Home   News   Article

Subscribe Now

Mallard Pass Action Group member sets out case against solar farm ahead of consultation events



More news, no ads

LEARN MORE


Tony Orvis, a member of the Mallard Pass Action Group and a resident of Essendine, sets out his argument as to why the proposal which would cover 906 hectares of land in solar panels if given the go-ahead

“The terrible invasion of Ukraine by Russia has put both food and energy security high on the list of priorities of nations throughout the world. With Russia being a major international supplier of oil and gas and with Ukraine being the “bread basket of Europe” the invasion of Ukraine by Russia was always going to have a serious impact on the supply and price of energy and food.

In the UK, energy and food security are seen as vital in order to avoid future shortages and fluctuating prices.

Tony Orvis, of the Mallard Pass Action Group
Tony Orvis, of the Mallard Pass Action Group

Increasing renewable energy sources are seen by many as the way forward, reducing the UK’s reliance on fossil fuels and helping to meet “net zero.” Additionally, as it is produced domestically, renewable energy can make a significant contribution to energy security.

The need for food security has caused the Government to review some of its “green” initiatives. In the last few days, the Government has moved away from policies such as the landscape and nature recovery scheme. This scheme was introduced to encourage farmers to take land out of food production for ecology improvements. Now food security is seen as a more immediate objective with the Prime Minister backing “Grow for Britain” to boost domestic food production.

In many instances the need to generate energy from renewable sources, such as solar and wind, and the need to grow more food do not conflict. For example, many of the solar farms in operation have been built on brownfield sites, such as airfields, thus providing new sources of energy without impacting on farmland.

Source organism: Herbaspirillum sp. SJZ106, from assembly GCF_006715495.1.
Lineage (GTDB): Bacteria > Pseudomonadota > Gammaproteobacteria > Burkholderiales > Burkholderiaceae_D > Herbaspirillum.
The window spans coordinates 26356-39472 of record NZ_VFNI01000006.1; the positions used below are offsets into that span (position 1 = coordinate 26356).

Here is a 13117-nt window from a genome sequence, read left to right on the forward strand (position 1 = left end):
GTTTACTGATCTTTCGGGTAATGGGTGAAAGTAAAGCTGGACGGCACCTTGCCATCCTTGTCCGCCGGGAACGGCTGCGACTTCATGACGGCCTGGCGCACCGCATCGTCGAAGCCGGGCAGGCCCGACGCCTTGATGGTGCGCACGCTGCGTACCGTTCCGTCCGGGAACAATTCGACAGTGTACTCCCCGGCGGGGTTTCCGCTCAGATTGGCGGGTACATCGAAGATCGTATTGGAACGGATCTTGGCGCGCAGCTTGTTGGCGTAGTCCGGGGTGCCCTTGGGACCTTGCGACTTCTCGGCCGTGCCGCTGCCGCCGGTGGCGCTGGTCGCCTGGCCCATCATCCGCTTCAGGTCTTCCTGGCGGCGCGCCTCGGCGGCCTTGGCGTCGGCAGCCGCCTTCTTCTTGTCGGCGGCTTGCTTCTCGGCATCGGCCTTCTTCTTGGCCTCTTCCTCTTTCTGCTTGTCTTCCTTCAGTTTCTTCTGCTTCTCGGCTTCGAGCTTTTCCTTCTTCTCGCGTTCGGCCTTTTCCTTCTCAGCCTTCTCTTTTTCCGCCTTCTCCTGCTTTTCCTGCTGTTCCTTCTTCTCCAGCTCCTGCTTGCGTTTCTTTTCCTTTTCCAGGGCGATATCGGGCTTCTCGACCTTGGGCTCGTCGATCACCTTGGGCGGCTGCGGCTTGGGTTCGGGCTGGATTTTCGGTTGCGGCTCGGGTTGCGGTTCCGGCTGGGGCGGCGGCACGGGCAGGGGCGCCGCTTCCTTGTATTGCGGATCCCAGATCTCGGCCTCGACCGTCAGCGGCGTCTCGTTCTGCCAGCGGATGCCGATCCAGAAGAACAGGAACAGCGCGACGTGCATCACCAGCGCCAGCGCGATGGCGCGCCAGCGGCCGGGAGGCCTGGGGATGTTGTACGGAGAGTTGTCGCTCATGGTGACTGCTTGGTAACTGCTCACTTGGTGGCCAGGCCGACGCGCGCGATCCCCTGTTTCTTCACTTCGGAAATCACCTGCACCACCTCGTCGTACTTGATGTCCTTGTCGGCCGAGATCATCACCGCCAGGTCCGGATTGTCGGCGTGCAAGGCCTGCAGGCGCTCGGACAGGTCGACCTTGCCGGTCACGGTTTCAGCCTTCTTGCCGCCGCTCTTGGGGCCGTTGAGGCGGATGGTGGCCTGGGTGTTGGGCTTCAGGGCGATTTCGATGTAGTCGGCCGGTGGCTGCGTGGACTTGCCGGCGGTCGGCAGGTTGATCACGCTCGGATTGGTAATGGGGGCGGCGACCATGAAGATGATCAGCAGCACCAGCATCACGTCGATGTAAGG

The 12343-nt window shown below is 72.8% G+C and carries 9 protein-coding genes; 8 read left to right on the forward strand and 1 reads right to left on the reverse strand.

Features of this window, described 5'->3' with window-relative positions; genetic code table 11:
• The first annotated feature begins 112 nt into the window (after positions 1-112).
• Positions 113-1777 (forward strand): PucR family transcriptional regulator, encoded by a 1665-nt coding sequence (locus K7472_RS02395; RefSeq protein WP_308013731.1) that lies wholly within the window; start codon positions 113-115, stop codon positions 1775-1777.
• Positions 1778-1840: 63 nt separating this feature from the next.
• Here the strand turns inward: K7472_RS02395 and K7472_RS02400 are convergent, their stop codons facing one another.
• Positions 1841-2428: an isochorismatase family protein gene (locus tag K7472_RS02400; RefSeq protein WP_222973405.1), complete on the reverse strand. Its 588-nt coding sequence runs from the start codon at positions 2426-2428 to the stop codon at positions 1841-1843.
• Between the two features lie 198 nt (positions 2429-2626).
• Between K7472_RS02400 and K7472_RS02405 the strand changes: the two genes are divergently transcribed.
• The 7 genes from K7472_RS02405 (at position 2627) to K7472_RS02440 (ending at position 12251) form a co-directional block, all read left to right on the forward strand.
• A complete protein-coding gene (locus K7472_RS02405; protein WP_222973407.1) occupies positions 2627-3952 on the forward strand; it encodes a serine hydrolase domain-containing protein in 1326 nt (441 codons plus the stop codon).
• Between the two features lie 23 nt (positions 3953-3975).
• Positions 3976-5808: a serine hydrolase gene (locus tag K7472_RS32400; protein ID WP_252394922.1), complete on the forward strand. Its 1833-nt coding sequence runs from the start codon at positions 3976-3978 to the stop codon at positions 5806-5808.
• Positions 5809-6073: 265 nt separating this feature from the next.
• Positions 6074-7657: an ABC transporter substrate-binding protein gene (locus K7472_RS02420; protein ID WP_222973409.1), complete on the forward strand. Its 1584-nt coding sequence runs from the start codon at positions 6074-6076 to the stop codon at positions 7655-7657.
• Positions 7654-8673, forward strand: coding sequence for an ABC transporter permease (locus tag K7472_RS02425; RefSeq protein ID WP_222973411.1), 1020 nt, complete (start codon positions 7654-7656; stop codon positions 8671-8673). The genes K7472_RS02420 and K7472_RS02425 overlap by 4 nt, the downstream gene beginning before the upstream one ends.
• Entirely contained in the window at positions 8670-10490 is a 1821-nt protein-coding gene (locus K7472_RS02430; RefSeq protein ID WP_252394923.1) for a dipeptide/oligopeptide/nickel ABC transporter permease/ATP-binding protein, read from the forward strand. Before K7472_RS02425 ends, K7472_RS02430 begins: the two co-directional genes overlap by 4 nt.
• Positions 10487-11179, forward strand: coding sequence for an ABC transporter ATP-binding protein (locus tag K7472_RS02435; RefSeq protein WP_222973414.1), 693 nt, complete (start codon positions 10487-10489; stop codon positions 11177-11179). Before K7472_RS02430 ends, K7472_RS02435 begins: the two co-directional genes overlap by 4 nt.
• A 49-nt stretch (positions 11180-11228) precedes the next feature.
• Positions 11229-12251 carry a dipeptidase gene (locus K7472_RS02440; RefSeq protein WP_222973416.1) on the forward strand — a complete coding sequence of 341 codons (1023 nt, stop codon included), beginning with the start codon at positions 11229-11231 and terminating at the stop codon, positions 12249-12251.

This is changing. Developers are seeking to construct solar farms on large areas of arable land. Permission is being sought for the construction of a massive solar farm on arable land in Suffolk, and of course, Mallard Pass is attempting to build one of similar size on arable land just outside Stamford.

Arable land is much more attractive to developers than brownfield sites. It is normally relatively flat, free from buildings that have to be demolished and, unlike some brownfield sites, it is not contaminated. Farmland is often owned in large blocks so developers have to negotiate with relatively few land owners.

It could be argued that the loss of food production, such as will happen with the Mallard Pass development if approved, is a price worth paying to obtain renewable, solar energy.

That might be the case if large solar farms were effective. They are not. Half of the time, the night, virtually no power is produced. During the day, light levels are such that the maximum output of the Mallard Pass Solar Farm of 350MW will rarely be achieved.

The developers of Mallard Pass Solar Farm estimate that it will produce only 11 per cent of its maximum generating capacity over a period of one year. This lack of effectiveness is why solar farms consume so much land. As a comparison wind farms produce 30 per cent of their generating capacity over the course of one year, have a very small footprint and can be located off-shore, where they are even more effective.

What then is the real motivation behind Mallard Pass? One would hope that is to help the UK achieve “net zero” or to provide cheap electricity. Perhaps energy security is upper most in the mind of the developers.

A large group of people will make considerable amounts of money from the development - the developers, the land owners, the army of consultants and advisors used by the developers to help prepare their case.

All of these people will profit from what will be a disaster for those having to live in the area.

Mallard Pass need not happen. It should not happen. Common sense should prevail. Solar panels can be located on brownfield sites. Crops cannot be grown on brownfield sites. Leave farmland to do what it should - produce food.

More at: https://www.mallardpassactiongroup.com/

The ‘stage two’ consultation, which started on May 26, is required by law and will be more important in helping determine the outcome of the solar farm than a preliminary consultation held last year. Find out more at: https://www.mallardpasssolar.co.uk/

Information events will be held at:

  • Essendine Village Hall - Saturday, June 25, 11am to 5pm
  • Stamford Town Hall - Wednesday, June 29, 3pm to 8pm
  • Greatford Village Hall - Thursday, June 30, 3pm to 8pm
  • Ryhall Village Hall - Friday, July 1, 12.30pm to 4.30pm
  • Online webinar - Tuesday, July 5, 6pm to 8pm


This site uses cookies. By continuing to browse the site you are agreeing to our use of cookies - Learn More